WASHINGTON: Pakis­tani officials publicly highlighted their influence on the Afghan Taliban leadership in the US capital this week, underlining the importance of their country’s role in promoting the Afghan reconciliation process.

Yet, Adviser on Foreign Affairs Sartaj Aziz, who led a Pakistani delegation at the US-Pakistan strategic dialogue in Washington this week, surprised many by this public acknowledgment of a presence that Islamabad has been denying for years.

A transcript of his talk at the US Council on Foreign Relations, Washington, which was made available to Dawn on Thursday, confirms media reports of this acknowledgement.

However, Mr Aziz did not actually say that Pakistan had provided “a safe haven” to Afghan Taliban leaders, as reported in a section of the media.

At Tuesday’s event, it was Bob Hathaway, a Pakistan scholar at the Woodrow Wilson Centre, who raised this issue, asking Mr Aziz: “Can you give us a sense of the extent to which your government is able to encourage or even pressure various Taliban groups to negotiate in good faith, and to abide by their promises?”

Mr Hathaway also asked Mr Aziz to explain the tools or the sources of Pakistan’s influence on the Taliban. Mr Aziz began by pointing out that the Taliban, even “in the best of times,” did not listen to Pakistan always, whether it was the Bamiyan statues or many other things.

“They would listen to us when it suited them, otherwise they did not,” he said while explaining that the government in Kabul was equally powerless in this matter.

“And now, we have some influence on them because their leadership is in Pakistan, and they get some medical facilities, their families are here,” he said, marking the first time that Pakistan publicly acknowledged the presence of Afghan Taliban leaders on its soil.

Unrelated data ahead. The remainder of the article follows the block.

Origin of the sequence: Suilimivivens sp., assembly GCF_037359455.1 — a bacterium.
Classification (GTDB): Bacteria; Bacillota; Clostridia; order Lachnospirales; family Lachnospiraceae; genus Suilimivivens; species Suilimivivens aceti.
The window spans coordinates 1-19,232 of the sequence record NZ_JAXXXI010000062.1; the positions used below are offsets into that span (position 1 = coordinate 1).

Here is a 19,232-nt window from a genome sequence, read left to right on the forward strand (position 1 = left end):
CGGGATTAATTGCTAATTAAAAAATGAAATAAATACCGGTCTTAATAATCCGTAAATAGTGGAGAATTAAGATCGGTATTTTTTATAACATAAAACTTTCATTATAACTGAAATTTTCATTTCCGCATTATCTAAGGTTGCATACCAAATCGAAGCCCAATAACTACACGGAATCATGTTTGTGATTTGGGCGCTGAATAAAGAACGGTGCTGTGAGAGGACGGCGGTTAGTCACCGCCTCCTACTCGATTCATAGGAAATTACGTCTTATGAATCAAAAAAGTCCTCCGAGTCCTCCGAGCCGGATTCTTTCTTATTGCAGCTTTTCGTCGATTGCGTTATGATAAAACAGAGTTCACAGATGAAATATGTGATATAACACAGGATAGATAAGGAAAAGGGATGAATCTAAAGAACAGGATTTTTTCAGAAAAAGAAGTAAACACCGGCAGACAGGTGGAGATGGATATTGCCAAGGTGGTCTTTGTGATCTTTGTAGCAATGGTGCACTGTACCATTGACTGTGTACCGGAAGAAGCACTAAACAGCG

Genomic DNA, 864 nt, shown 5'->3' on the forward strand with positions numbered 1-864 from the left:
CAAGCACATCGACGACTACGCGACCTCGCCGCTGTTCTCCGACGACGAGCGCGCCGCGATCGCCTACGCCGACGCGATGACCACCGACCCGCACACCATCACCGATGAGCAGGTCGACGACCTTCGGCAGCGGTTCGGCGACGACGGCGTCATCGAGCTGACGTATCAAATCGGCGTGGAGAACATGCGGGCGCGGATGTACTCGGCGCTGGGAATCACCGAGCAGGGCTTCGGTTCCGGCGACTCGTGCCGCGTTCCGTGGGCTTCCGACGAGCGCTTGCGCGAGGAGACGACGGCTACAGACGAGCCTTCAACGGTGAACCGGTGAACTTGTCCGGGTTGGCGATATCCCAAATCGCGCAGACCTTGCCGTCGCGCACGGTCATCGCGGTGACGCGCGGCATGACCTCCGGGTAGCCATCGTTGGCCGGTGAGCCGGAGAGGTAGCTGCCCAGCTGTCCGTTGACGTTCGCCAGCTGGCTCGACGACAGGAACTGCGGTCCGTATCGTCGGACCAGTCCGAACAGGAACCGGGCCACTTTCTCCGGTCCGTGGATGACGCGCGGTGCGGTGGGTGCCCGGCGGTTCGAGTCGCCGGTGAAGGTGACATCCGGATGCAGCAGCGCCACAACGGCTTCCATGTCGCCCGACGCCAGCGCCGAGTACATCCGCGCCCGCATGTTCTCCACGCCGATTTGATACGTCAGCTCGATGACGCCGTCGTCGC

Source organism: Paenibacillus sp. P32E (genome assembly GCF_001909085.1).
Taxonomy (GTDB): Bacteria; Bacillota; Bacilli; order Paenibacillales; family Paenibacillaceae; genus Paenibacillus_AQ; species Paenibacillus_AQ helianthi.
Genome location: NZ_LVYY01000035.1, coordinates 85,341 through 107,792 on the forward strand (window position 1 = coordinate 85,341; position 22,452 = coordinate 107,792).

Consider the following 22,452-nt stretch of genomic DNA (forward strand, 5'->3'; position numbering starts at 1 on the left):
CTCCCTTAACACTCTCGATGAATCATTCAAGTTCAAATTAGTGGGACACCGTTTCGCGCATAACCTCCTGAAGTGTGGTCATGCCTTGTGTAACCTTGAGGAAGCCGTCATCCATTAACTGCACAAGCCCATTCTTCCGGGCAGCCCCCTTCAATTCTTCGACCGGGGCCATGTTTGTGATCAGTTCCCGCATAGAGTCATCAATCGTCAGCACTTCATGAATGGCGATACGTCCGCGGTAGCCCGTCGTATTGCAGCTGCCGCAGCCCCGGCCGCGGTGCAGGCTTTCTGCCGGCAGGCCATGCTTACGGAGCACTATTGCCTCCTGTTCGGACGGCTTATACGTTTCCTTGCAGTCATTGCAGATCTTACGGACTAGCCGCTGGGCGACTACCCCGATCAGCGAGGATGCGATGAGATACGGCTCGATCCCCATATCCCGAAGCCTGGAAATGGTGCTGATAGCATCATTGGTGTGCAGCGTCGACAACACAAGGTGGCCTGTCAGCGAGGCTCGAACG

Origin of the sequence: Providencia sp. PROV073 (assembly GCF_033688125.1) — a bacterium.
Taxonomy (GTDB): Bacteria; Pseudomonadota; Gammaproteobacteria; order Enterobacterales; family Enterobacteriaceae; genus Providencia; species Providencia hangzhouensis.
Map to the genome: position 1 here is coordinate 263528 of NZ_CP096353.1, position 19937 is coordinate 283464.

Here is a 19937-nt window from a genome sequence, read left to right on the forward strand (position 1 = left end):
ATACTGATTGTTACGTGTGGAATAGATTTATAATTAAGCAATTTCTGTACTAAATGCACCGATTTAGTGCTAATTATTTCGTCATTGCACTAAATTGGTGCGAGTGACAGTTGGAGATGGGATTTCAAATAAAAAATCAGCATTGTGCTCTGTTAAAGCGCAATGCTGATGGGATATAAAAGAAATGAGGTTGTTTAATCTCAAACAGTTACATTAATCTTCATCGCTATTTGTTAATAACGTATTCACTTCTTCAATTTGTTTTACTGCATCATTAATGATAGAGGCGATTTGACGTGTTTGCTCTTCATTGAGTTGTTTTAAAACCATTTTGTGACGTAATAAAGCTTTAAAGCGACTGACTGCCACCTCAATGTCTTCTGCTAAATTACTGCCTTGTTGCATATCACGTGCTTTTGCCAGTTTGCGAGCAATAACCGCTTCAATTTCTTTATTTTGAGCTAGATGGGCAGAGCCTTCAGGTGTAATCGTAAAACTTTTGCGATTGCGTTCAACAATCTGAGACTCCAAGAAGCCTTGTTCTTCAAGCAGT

“So we can use those levers to pressurise them to say: Come to the table,” he added.

But Mr Aziz warned that Pakistan could not negotiate on behalf of the Afghan government because “we can’t offer them what Afghan government can offer them”.

He explained that it was not just Pakistan which was trying to persuade the Taliban to join the reconciliation process.

“Actually, Pakistan, the US, and China are committed on the roadmap to persuade them to come together. But then it is for the Afghan Taliban and the Afghan government to negotiate whatever outcome they aim at,” he said.

Mr Aziz then turned to the second part of the question, explaining the tools Pakistan had to influence the Taliban.

“Before the 7th July (reconciliation) meeting (in Murree) last year, we had to use some of these levers and restricted their movements, restricted their access to hospital and other facilities, and threatened them that if you do not come forward and talk,” he said.

“(We) then obviously (said) we will at least expel you, or give you the chance to go wherever you want to, because we have hosted you enough for 35 years. We can’t do any more. Now the whole world is blaming us just for your presence here.”

Mr Aziz added: “So that is the kind of leverage we have to bring them to the table. But to pressurise them, to negotiate, will depend on the parties, which are actually negotiating.”

Pakistan, he said, had a limited role.

“We can advise the Afghan government, if they want our advice, on what might be acceptable and so on and so forth, but in this task I think, and according to the roadmap, all three of us have to share that advice -- US, Pakistan, and China -- so that we collectively decide what is best.”

Mr Aziz explained that the reconciliation process was still at an early stage.

“I don’t think we in the stage where actual negotiation strategy, et cetera. Right now the idea is to bring them to the table,” he said.

Mr Aziz noted that Pakistan’s positive role in the reconciliation process has been appreciated by the United States and other countries, who acknowledged that “(we) are being very sincere and very positive”.

He said the reconciliation process would only work if all parties were serious.

“If you are not serious about reconciliation, then Taliban won’t come,” he added, noting that last week Afghan President Ashraf Ghani issued an open invitation to the Taliban to come to the table.

Published in Dawn, March 4th, 2016



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